News Feature | March 17, 2014

3 Of 4 Providers Say Employees Are Security Concern

Katie Wike

By Katie Wike, contributing writer

Healthcare Employees Security Concern

Cybercrime and breaches are common in a world of BYOD and snooping employees, can providers do anything strengthen mobile security?

Can providers trust their employees to adhere to HIPAA privacy rules and keep mobile devices secure? Apparently not, according to a number of new studies. Security breaches aren’t only coming from hackers in faraway countries; many happen behind reception desks and nurses’ stations.

The 2013 HIMSS Security Survey found the greatest motivation behind a cyber-attack was snooping employees, followed by financial and medical identity theft.

Three of four providers said employees are a top security concern in the latest Benchmark Study on Patient Privacy and Data Security from Ponemon. In 2010, 20 percent of breaches were attributed to criminal activity while the other 80 percent were the result of negligent employees. In this year’s study, researchers found the number of criminal breaches had doubled to account for 40 percent of all attacks.

Ninety percent of healthcare organizations in the study had at least one data breach in the past two years. The good news is, only 38 percent report that they have had more than five incidents, a decline from last year’s reporting of 45 percent of organizations experiencing more than five. Ponemon suggests this means providers are doing a better job of securing patient information, a statement backed by reports most providers (78 percent) use multiple security methods on mobile devices.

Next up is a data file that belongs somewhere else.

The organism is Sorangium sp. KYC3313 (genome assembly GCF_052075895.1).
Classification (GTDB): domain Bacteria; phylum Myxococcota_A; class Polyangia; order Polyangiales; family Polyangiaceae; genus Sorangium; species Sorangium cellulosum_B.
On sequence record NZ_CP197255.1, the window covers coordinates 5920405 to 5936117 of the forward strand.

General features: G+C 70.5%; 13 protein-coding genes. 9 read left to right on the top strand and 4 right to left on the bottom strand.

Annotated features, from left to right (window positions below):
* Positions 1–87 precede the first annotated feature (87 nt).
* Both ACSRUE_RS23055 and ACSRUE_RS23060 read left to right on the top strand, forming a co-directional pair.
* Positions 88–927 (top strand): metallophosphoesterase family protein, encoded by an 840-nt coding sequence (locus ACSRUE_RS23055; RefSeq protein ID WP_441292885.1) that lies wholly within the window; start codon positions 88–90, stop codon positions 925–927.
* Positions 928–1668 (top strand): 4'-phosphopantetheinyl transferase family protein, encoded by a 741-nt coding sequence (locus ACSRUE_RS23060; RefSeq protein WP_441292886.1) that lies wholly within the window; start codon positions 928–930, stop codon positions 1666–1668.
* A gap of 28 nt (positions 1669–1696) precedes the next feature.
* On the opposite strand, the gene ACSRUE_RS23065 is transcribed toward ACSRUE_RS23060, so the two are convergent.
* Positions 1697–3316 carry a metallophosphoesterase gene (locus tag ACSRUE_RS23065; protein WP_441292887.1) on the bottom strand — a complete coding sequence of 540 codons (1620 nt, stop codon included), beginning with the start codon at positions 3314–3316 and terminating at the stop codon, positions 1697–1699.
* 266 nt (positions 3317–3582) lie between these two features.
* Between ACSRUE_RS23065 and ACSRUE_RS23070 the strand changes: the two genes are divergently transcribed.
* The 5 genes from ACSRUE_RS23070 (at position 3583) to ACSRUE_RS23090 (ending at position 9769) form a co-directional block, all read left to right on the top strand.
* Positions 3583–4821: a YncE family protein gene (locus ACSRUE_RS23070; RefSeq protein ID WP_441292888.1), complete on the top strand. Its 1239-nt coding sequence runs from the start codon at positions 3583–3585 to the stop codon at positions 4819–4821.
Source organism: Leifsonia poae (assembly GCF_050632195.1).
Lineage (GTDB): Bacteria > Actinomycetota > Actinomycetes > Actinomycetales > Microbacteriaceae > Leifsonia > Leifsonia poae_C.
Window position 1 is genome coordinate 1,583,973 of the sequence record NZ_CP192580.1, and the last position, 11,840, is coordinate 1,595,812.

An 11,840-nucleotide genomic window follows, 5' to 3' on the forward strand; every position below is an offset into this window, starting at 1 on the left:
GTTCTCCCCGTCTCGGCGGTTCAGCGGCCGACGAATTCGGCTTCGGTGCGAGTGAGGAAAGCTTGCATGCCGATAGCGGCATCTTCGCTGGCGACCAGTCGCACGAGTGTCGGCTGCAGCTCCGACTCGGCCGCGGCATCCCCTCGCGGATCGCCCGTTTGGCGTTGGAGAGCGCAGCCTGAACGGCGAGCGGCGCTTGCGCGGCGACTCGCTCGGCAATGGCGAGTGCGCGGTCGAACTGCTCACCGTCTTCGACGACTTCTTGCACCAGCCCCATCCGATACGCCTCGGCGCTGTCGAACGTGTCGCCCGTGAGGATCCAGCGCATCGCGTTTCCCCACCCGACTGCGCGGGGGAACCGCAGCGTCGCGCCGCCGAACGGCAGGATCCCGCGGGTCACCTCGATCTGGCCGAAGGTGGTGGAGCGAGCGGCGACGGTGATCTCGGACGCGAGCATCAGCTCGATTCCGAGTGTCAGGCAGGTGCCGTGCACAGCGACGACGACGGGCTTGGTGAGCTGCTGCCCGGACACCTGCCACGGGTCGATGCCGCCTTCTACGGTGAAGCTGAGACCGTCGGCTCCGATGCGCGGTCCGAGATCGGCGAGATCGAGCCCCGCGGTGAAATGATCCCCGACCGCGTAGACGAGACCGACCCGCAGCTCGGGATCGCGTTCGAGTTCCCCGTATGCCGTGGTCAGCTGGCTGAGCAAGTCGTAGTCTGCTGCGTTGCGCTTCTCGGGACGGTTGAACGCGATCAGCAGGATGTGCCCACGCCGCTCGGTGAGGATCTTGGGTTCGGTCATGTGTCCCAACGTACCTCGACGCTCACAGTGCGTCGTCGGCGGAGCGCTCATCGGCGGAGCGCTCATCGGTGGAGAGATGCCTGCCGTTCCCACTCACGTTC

Although hospital devices are secure, employee devices are not and Ponemon found some other worrisome statistics. For example, 88 percent of respondents said they already allow employees to have access to patient records on the network via their own devices. According to mHealth News, 38 percent of those employees don’t secure their devices and providers are not confident BYOD devices are secure.

The report explains, “Fifty-five percent of organizations agree they have the policies and procedures that effectively prevent or quickly detect unauthorized patient data access, loss or theft. Unfortunately, the budget, technologies and resources needed to safeguard patient information from a data breach are not as available. Further, less than half (46 percent) of organizations have personnel who are knowledgeable about HITECH and states’ data breach notification laws.”